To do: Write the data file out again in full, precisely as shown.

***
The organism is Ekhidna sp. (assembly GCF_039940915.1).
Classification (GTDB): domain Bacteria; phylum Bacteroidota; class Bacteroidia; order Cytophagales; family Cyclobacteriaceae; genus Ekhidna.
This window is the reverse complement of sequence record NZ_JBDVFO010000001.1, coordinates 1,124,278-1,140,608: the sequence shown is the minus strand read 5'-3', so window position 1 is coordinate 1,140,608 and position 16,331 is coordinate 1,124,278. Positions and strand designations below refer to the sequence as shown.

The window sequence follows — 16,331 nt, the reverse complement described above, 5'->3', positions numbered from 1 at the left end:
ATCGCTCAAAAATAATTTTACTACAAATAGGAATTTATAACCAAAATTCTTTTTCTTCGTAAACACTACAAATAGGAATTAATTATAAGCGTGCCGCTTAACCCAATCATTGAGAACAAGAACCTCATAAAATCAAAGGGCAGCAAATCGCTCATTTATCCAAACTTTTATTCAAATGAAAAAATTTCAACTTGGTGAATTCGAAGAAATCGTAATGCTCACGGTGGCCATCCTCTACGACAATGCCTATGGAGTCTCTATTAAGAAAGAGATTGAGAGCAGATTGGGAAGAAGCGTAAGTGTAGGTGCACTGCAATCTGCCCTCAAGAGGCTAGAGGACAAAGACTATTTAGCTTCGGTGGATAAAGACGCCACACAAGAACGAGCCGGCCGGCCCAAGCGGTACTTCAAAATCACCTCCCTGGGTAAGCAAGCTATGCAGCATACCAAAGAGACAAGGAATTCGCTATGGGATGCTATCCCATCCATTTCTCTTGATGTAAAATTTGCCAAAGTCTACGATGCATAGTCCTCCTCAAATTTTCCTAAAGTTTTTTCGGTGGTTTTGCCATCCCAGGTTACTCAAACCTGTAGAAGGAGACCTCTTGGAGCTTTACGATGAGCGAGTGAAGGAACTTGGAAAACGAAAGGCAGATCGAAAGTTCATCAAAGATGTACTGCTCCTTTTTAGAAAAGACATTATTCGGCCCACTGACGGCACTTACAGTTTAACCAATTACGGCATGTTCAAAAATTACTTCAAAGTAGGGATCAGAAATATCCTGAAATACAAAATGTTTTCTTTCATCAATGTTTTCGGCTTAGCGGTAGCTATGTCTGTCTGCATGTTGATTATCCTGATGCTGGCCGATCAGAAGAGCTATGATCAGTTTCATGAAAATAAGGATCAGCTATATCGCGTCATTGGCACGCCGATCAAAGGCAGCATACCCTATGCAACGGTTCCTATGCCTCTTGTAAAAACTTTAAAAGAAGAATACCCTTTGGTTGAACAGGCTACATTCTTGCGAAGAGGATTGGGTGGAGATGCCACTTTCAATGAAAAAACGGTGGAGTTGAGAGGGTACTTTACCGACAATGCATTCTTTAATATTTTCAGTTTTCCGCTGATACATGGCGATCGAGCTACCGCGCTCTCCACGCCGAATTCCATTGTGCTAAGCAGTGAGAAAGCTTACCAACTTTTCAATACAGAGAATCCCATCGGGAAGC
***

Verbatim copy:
The organism is Ekhidna sp. (assembly GCF_039940915.1).
Classification (GTDB): domain Bacteria; phylum Bacteroidota; class Bacteroidia; order Cytophagales; family Cyclobacteriaceae; genus Ekhidna.
This window is the reverse complement of sequence record NZ_JBDVFO010000001.1, coordinates 1,124,278-1,140,608: the sequence shown is the minus strand read 5'-3', so window position 1 is coordinate 1,140,608 and position 16,331 is coordinate 1,124,278. Positions and strand designations below refer to the sequence as shown.

The window sequence follows — 16,331 nt, the reverse complement described above, 5'->3', positions numbered from 1 at the left end:
ATCGCTCAAAAATAATTTTACTACAAATAGGAATTTATAACCAAAATTCTTTTTCTTCGTAAACACTACAAATAGGAATTAATTATAAGCGTGCCGCTTAACCCAATCATTGAGAACAAGAACCTCATAAAATCAAAGGGCAGCAAATCGCTCATTTATCCAAACTTTTATTCAAATGAAAAAATTTCAACTTGGTGAATTCGAAGAAATCGTAATGCTCACGGTGGCCATCCTCTACGACAATGCCTATGGAGTCTCTATTAAGAAAGAGATTGAGAGCAGATTGGGAAGAAGCGTAAGTGTAGGTGCACTGCAATCTGCCCTCAAGAGGCTAGAGGACAAAGACTATTTAGCTTCGGTGGATAAAGACGCCACACAAGAACGAGCCGGCCGGCCCAAGCGGTACTTCAAAATCACCTCCCTGGGTAAGCAAGCTATGCAGCATACCAAAGAGACAAGGAATTCGCTATGGGATGCTATCCCATCCATTTCTCTTGATGTAAAATTTGCCAAAGTCTACGATGCATAGTCCTCCTCAAATTTTCCTAAAGTTTTTTCGGTGGTTTTGCCATCCCAGGTTACTCAAACCTGTAGAAGGAGACCTCTTGGAGCTTTACGATGAGCGAGTGAAGGAACTTGGAAAACGAAAGGCAGATCGAAAGTTCATCAAAGATGTACTGCTCCTTTTTAGAAAAGACATTATTCGGCCCACTGACGGCACTTACAGTTTAACCAATTACGGCATGTTCAAAAATTACTTCAAAGTAGGGATCAGAAATATCCTGAAATACAAAATGTTTTCTTTCATCAATGTTTTCGGCTTAGCGGTAGCTATGTCTGTCTGCATGTTGATTATCCTGATGCTGGCCGATCAGAAGAGCTATGATCAGTTTCATGAAAATAAGGATCAGCTATATCGCGTCATTGGCACGCCGATCAAAGGCAGCATACCCTATGCAACGGTTCCTATGCCTCTTGTAAAAACTTTAAAAGAAGAATACCCTTTGGTTGAACAGGCTACATTCTTGCGAAGAGGATTGGGTGGAGATGCCACTTTCAATGAAAAAACGGTGGAGTTGAGAGGGTACTTTACCGACAATGCATTCTTTAATATTTTCAGTTTTCCGCTGATACATGGCGATCGAGCTACCGCGCTCTCCACGCCGAATTCCATTGTGCTAAGCAGTGAGAAAGCTTACCAACTTTTCAATACAGAGAATCCCATCGGGAAGC